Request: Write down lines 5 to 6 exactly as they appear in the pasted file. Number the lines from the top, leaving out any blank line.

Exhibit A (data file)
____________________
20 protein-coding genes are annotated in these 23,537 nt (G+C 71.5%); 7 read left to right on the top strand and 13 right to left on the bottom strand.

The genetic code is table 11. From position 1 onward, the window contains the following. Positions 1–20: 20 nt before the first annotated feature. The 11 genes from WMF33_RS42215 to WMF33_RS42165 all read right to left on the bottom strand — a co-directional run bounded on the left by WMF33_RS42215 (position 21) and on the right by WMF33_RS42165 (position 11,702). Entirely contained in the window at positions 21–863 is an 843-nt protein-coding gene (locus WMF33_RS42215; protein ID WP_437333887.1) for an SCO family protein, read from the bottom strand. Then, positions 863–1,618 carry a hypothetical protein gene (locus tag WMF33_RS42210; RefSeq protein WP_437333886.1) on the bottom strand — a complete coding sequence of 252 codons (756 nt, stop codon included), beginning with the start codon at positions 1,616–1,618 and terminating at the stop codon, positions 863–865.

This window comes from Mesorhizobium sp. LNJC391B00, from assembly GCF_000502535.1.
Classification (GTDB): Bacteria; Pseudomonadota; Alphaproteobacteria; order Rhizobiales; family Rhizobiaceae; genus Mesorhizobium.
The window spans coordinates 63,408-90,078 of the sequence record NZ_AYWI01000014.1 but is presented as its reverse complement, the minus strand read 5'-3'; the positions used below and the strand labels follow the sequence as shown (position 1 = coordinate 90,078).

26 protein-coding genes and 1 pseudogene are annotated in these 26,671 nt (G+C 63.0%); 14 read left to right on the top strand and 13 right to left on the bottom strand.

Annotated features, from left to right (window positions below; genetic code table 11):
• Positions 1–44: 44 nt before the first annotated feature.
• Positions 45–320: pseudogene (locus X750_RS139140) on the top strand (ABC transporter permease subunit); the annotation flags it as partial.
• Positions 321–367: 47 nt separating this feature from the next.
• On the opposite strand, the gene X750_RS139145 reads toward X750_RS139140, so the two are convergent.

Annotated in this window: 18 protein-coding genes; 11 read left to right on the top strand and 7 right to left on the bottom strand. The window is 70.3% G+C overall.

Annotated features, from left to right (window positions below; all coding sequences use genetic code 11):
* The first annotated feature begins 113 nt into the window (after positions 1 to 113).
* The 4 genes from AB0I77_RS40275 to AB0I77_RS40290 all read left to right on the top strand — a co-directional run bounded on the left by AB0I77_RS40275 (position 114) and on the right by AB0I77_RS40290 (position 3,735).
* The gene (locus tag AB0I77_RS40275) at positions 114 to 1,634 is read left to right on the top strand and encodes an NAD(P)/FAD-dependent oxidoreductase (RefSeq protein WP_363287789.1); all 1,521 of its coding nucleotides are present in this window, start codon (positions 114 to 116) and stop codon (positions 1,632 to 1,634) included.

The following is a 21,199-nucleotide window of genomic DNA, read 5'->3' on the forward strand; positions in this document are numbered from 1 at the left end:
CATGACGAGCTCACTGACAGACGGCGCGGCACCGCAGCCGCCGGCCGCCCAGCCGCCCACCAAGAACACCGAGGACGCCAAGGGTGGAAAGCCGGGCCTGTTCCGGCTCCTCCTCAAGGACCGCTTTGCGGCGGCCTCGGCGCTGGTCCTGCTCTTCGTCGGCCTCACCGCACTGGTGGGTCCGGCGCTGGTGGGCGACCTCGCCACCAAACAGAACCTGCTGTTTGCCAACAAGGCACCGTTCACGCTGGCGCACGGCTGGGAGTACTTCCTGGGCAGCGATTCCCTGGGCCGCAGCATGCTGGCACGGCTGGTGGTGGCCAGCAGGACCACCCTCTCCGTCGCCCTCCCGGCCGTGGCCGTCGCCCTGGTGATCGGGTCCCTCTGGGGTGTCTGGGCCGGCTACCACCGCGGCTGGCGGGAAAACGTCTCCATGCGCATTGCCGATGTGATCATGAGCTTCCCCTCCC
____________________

The window spans coordinates 63,408-90,078 of the sequence record NZ_AYWI01000014.1 but is presented as its reverse complement, the minus strand read 5'-3'; the positions used below and the strand labels follow the sequence as shown (position 1 = coordinate 90,078).

26 protein-coding genes and 1 pseudogene are annotated in these 26,671 nt (G+C 63.0%); 14 read left to right on the top strand and 13 right to left on the bottom strand.